Teachers question hiring of official’s son as principal

Nolan Lister —
Thursday, July 11, 2019
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Washington School is pictured Thursday afternoon. (Enterprise photo)

The recent decision by the Livingston School District Board of Trustees to hire the district superintendent’s son to fill a high-level administration position is raising the eyebrows of the teachers union and some district employees.

The trustees approved the hire of Jordan Viegut, son of Livingston School District Superintendent Don Viegut, as principal and curriculum director of Washington School Early Foundation Center during its Tuesday evening meeting.

Jordan Viegut, who was previously employed as principal at Jefferson School, a Glendive school serving kindergartners through second-graders, will be hired to a one-year contract. 

The terms of the contract, including salary, have yet to be finalized, school officials said. 

According to trustees, the letters of recommendation from the new hire’s former coworkers resonated with the hiring committee as well as the board.

“In my combined 20 years of teaching, I have never worked with/for a more compassionate, intelligent and supportive principal than Jordan,” Jefferson School kindergarten teacher Amy Hopfauf wrote in a letter to the Livingston School District Board.

The decision drew some concern from teachers within the district.

“It’s a little worrisome,” said Washington School kindergarten teacher Pat Thums during Tuesday’s board meeting. “It doesn’t seem right to me. I think it will prohibit staff from coming forth with issues.”

Anytime a district employee has a problem with an administrator, the typical recourse is to consult the superintendent, said Tara Livermore, another kindergarten teacher at Washington and the lone teacher representative on the hiring committee.

Don Viegut assured the board and those in attendance that Park High School Co-principal Lynne Scalia will serve as his son’s direct supervisor.

“I will offer the same advice to him as I do to all administrators on any issue,” he said in an interview Thursday. “If a conflict should arise, Lynne Scalia will deal with it, not myself.”

During a Thursday interview, Jordan Viegut said he did not feel hiring was putting Washington School faculty in a tough position.

“I’m really confident in not only my ability but willingness to work alongside the really good staff here at Washington,” he said.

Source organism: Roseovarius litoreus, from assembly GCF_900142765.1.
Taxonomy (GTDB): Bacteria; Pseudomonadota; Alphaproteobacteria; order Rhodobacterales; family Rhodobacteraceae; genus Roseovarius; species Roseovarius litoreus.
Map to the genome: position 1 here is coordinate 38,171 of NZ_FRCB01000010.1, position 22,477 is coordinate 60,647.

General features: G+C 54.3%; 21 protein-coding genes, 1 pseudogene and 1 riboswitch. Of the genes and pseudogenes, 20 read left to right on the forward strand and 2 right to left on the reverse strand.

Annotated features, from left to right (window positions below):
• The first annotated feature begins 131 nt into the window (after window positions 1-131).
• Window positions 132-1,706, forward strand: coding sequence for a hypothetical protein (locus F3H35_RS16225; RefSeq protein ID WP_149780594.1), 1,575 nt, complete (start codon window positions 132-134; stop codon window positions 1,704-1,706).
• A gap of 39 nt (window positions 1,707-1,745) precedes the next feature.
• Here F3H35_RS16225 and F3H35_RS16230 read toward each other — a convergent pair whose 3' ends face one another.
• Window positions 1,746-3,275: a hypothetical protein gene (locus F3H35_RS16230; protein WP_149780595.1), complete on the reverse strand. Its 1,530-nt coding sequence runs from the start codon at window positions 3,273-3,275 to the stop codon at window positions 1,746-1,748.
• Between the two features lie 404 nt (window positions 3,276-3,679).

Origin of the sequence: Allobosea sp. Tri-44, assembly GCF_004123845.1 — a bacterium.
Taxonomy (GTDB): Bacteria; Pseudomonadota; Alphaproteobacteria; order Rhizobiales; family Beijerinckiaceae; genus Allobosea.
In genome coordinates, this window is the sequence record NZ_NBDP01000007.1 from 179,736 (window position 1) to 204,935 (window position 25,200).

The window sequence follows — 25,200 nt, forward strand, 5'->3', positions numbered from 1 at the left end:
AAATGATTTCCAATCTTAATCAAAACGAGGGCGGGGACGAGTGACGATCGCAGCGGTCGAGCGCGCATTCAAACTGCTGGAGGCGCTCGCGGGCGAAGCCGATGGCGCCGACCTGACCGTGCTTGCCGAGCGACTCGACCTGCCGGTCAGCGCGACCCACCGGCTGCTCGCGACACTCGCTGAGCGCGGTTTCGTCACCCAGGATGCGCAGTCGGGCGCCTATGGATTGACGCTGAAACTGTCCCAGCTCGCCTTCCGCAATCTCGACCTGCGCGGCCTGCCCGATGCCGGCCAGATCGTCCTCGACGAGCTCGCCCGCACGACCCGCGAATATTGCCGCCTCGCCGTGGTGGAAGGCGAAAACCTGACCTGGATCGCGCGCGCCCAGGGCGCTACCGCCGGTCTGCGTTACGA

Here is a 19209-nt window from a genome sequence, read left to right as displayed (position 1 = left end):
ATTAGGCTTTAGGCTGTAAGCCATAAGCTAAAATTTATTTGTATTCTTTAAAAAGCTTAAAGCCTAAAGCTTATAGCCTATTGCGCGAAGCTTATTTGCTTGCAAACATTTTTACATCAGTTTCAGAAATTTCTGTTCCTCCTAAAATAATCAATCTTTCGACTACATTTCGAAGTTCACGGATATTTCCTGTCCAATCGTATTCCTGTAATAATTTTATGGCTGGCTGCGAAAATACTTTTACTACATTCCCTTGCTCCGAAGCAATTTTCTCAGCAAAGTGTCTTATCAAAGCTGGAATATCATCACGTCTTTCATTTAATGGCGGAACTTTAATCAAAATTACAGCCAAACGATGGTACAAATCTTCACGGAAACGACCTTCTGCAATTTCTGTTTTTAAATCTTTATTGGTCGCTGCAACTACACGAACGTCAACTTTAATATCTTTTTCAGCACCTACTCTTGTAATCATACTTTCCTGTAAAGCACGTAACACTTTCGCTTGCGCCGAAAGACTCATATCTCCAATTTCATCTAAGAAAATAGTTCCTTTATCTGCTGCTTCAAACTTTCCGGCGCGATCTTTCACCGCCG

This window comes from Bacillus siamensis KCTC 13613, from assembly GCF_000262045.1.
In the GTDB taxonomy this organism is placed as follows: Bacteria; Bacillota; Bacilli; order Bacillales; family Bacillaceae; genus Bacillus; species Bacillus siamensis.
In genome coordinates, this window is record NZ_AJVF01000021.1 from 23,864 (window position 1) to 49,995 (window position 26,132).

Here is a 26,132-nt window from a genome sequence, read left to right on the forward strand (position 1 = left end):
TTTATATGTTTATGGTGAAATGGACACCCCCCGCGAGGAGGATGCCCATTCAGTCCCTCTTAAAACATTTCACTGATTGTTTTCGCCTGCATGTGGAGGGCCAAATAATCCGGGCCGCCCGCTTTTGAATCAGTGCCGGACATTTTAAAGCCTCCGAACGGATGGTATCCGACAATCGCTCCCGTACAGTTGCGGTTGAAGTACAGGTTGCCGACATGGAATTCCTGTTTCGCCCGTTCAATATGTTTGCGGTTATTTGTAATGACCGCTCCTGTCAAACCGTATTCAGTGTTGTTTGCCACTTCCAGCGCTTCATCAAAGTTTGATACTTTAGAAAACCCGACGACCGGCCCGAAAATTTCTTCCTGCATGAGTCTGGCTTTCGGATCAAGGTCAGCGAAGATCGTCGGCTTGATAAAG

Thums said while Jordan Viegut may be qualified for the position, it is not his qualifications the board should be concerned about in this case.

“We need to be looking at the idea of disqualification,” she said, adding that his hiring poses a potential conflict of interest.

The district’s business director, Ellen Conley, said research was conducted on nepotism laws and that such laws apply only to trustees.

In an interview Thursday, Don Viegut said the hire is not unusual and that the district has hired relatives, even the children, of trustees in the past.

“In a small community like this, the hiring of relatives is fairly common practice,” he said.

The district received nine applications and one letter of interest for the position. 

The district’s head of curriculum instruction, Todd Wester, served on the hiring committee.

In Wester’s report to the trustees just before their hiring of Jordan Viegut, he said he believed the entire district had “good representation” on the committee.

Scalia chose the members of the hiring committee — four administrators and one teacher. 

“I think he’s a wonderful candidate, but I think this whole process could have been better,” Livermore said, referencing a lack of consideration of teacher input by members of the hiring committee and the board.

Julie Bartz, co-president of the Livingston Education Association, which is the district’s teachers union, echoed Livermore’s concerns.

“The teacher voice wasn’t adequately heard in that process,” Bartz told the trustees during Tuesday’s meeting.

When reached for further comment, Bartz declined.

“I think it’s probably best if I don’t comment,” she said.

Don Viegut said the district takes seriously the concern about teachers’ voices not being heard.

“We need to reflect on those comments,” he said during the interview. “We will continue to explore how to include more teacher voice in all of our work.”

Trustee Druska Kinkie said during the meeting the fact that this is a special case that will draw extra attention from district administrators should be viewed as a benefit.

“We’re going to be tuned in to making sure everyone has a voice, so, in the end, you’ll have a bigger voice,” Kinkie said.

She also cited an abundance of “professionalism among our administration” and the district’s track record of listening to its employees’ concerns as reasons not to worry.

“Just because we’ve never done this before, doesn’t mean we shouldn’t,” Kinkie said.